The length of time that you invest for is very important. Over a longer period of at least 5 years, and preferably more, investing in the stock market has historically provided higher returns than savings accounts. However, if you are looking to invest for a short period, say for a year, then the risks of losing money become higher.
Firstly, if you are looking for a quick return, the more likely you will choose a more volatile asset, which may appreciate more, but also carries far more risk.
Secondly, whilst over longer periods the stock market has historically given higher returns than savings interest, there are years where the stock market falls – for example after the crash of 2008. If your short period of investing coincides with a bad year, then your investment will lose money. With longer term investing the market has time to recover.
Most investment platforms will allow you to invest a monthly amount, that is even as low as £1. Although that is rather low and you won’t amass much from that, it is possible that you can start to accumulate larger amounts over time with £10, £20 or £50 per month. Sometimes it just makes sense to get started with what you can afford, and then increase over time as you can afford to invest more.
A very powerful factor with saving or investing, is compounding. Essentially it means that you re-invest the returns on your capital, so it adds to the growth.
In summary, it is possible and worthwhile to start investing with as little as £10 per month, and if you can grow that regularly invested amount over a longer investment period of 5 to 10 years +, then combination of market returns, regular investments and compounding can give you a good result.
Technology has driven a revolution in investing, and made it far easier for those with a small budget to get involved. The main types of investment platform are:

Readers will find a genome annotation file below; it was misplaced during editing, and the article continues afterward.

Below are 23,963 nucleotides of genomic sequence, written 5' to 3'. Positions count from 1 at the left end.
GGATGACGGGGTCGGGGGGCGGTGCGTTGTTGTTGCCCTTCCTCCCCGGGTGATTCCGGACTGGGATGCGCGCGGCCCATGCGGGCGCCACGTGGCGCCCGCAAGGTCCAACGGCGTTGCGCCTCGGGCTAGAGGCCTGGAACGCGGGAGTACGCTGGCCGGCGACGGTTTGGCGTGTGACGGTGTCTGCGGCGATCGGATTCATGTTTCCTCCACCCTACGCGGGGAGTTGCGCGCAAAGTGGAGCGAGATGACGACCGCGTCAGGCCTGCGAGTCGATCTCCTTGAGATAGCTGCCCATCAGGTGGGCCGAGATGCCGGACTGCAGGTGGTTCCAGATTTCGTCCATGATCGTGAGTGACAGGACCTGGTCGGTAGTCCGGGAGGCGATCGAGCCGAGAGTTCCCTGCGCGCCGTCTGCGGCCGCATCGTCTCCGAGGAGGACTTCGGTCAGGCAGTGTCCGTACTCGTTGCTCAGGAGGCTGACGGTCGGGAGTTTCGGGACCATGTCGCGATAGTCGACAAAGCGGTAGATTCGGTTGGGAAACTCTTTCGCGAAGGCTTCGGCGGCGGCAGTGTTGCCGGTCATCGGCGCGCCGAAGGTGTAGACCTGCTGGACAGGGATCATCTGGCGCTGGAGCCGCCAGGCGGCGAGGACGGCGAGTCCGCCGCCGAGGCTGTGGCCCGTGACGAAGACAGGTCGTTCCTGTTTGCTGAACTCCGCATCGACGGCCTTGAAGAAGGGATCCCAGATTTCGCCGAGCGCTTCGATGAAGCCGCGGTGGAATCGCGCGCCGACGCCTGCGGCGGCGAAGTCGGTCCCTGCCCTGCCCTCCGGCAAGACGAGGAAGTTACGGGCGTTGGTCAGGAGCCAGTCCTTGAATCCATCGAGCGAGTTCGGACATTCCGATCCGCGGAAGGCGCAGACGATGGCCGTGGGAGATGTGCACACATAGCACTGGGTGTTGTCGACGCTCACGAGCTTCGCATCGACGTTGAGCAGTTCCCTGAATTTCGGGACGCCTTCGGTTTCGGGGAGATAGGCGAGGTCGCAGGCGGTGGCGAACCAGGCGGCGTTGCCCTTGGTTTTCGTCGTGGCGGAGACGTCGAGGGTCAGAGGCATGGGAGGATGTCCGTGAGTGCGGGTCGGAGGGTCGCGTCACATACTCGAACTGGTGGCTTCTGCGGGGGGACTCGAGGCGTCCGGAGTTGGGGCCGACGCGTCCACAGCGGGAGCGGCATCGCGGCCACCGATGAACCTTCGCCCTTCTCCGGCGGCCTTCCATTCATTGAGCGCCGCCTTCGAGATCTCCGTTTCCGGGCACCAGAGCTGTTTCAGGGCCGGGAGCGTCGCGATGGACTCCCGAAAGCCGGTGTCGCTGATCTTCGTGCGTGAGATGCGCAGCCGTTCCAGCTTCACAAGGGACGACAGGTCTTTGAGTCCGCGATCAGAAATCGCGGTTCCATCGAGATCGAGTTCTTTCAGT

A robo advisor is like an automated version of a traditional financial advisor. They find out your goals for investing, then create an investment plan for you. It is a passive investment system, which means you just sit back and let them do the work! Some robo advisors such as Nutmeg and Moneyfarm have quite high minimum investments of up to £500. However with Wealthify you can get started with just £1.
Trading apps that allow users to do their own trading with no trading fees have become very popular in recent years. Apps like eToro and Freetrade have a low barrier to entry, and allow the purchase of fractional shares. This means that if a company stock costs £250, then you can just buy 10% of a stock, so for £25 you can invest in your favourite companies.
Execution-only investment platforms
Execution-only platforms allow you to execute trades on their platforms, but do not give financial advice – hence the name. These platforms will charge for each trade, and the price per trade can be around £5 to £10. Therefore these may not suit some investors with a small initial amount to invest as their capital will be eaten by fees.
Automatic Investment apps
Automatic savings apps will have a very small minimum investment – usually £1, and make investing very easy, as they connect to your bank, calculate an amount that you can afford to invest, and then move it into their platform – all automatically.
Different investment platforms have different levels of minimum investment. We have detailed these in the table below:
|Platform Type||Minimum Investment|
|Nutmeg||Robo advisor||ISA, GIA, SIPP – £500 |
LISA, Junior ISA – £500
|Interactive Investor||Execution-only||£25 per month|
|AJ Bell||Execution-only||£25 per month|
|Hargreaves Lansdown||Execution-only||£25 per month|
Every investment platform will offer a similar range of products that you can use to hold your investments. Some of these, like ISAs and SIPPS, have tax benefits.
General Investment Account:
A general investment account, or GIA, is the standard investment account offered by a investment platform. It has no special tax status, so you would be liable for income tax, dividend tax or capital gains tax on any gains that you get on the assets that you hold in your GIA.
Stocks and Shares ISA:
First introduced in 1999 by the UK government, ISAs were designed to encourage the UK public to save and invest. Every UK resident gets an annual allowance (which is £20,000 in the 2023/2024 tax year) that they can use to save via a cash ISA or invest via a stocks and shares ISA. The interest or gains on these amounts then do not incur tax.
Personal Pension (SIPP):
SIPP can be used to hold investments that are in a fund for retirement. Similar to an ISA, they are subject to tax benefits.